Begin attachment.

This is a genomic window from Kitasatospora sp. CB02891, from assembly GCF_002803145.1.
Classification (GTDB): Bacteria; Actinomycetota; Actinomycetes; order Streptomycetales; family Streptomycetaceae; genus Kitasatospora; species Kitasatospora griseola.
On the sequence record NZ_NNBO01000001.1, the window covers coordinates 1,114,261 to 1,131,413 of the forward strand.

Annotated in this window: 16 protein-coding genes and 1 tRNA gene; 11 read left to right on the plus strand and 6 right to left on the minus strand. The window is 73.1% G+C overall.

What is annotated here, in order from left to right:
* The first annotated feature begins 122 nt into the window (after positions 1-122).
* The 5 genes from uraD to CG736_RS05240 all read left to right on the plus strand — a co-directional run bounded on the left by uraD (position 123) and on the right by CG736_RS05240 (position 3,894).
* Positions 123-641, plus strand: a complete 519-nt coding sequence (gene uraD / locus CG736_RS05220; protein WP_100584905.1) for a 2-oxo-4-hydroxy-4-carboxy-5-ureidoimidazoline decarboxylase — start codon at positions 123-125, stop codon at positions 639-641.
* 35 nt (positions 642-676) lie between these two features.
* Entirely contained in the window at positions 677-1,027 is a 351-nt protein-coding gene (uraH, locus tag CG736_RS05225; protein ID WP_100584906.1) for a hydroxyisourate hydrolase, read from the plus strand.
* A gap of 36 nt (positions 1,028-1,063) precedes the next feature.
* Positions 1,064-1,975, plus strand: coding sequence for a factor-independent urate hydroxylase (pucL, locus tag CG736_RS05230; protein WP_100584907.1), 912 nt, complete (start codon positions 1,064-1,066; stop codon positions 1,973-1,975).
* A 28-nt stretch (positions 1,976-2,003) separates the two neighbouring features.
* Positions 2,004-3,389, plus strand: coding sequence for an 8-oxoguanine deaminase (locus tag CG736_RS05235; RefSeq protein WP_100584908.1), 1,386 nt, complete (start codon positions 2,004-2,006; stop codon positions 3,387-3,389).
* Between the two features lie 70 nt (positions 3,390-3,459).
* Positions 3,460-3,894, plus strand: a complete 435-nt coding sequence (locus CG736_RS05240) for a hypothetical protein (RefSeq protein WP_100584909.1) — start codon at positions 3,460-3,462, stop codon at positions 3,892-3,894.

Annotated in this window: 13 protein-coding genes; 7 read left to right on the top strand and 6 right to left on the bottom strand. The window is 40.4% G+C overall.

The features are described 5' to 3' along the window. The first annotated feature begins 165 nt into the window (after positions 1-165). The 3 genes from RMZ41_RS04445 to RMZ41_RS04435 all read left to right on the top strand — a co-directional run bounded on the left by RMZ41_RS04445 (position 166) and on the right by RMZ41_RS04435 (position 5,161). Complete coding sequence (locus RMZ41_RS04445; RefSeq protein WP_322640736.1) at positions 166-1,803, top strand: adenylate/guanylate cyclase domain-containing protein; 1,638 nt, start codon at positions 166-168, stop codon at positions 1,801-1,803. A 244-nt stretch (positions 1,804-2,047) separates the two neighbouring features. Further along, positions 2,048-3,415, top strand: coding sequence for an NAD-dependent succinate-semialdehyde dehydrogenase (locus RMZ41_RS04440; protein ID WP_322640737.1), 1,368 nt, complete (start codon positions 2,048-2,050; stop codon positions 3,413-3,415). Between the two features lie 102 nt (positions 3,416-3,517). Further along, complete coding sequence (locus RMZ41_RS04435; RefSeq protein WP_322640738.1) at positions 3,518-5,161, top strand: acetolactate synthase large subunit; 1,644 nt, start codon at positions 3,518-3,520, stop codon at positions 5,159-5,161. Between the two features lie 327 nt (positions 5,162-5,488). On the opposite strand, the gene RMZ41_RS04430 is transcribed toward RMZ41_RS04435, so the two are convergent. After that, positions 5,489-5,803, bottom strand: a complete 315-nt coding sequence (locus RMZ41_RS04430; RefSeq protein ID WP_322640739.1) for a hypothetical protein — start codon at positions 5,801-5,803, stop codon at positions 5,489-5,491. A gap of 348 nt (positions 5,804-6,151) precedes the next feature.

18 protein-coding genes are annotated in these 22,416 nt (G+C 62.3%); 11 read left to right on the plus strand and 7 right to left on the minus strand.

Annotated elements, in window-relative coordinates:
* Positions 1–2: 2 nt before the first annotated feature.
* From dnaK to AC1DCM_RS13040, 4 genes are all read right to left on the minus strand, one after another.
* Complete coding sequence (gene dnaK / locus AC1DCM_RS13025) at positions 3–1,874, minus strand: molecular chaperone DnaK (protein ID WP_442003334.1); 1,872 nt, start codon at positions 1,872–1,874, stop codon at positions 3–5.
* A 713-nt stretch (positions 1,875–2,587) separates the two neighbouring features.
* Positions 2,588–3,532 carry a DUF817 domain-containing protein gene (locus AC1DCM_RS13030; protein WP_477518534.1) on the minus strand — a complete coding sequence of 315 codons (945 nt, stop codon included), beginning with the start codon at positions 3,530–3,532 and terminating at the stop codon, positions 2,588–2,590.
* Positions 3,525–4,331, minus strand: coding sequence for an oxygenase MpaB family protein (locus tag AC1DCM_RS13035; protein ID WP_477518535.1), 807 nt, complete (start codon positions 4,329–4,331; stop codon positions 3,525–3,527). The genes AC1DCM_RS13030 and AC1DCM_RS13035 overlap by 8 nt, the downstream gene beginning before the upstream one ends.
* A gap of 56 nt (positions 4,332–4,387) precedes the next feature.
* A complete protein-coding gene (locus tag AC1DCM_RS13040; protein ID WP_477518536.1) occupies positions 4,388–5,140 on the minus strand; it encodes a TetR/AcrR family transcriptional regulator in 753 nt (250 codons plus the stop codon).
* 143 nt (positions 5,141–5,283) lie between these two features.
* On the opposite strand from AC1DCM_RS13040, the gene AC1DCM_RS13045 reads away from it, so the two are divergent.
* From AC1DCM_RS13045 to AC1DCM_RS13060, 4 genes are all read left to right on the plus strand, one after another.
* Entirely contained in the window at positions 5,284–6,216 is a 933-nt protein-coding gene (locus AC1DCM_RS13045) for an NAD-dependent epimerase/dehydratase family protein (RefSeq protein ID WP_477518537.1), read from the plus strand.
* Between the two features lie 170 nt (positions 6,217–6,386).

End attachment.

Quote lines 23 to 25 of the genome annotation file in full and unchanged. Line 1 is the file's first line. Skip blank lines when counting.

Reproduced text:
* Complete coding sequence (gene dnaK / locus AC1DCM_RS13025) at positions 3–1,874, minus strand: molecular chaperone DnaK (protein ID WP_442003334.1); 1,872 nt, start codon at positions 1,872–1,874, stop codon at positions 3–5.
* A 713-nt stretch (positions 1,875–2,587) separates the two neighbouring features.
* Positions 2,588–3,532 carry a DUF817 domain-containing protein gene (locus AC1DCM_RS13030; protein WP_477518534.1) on the minus strand — a complete coding sequence of 315 codons (945 nt, stop codon included), beginning with the start codon at positions 3,530–3,532 and terminating at the stop codon, positions 2,588–2,590.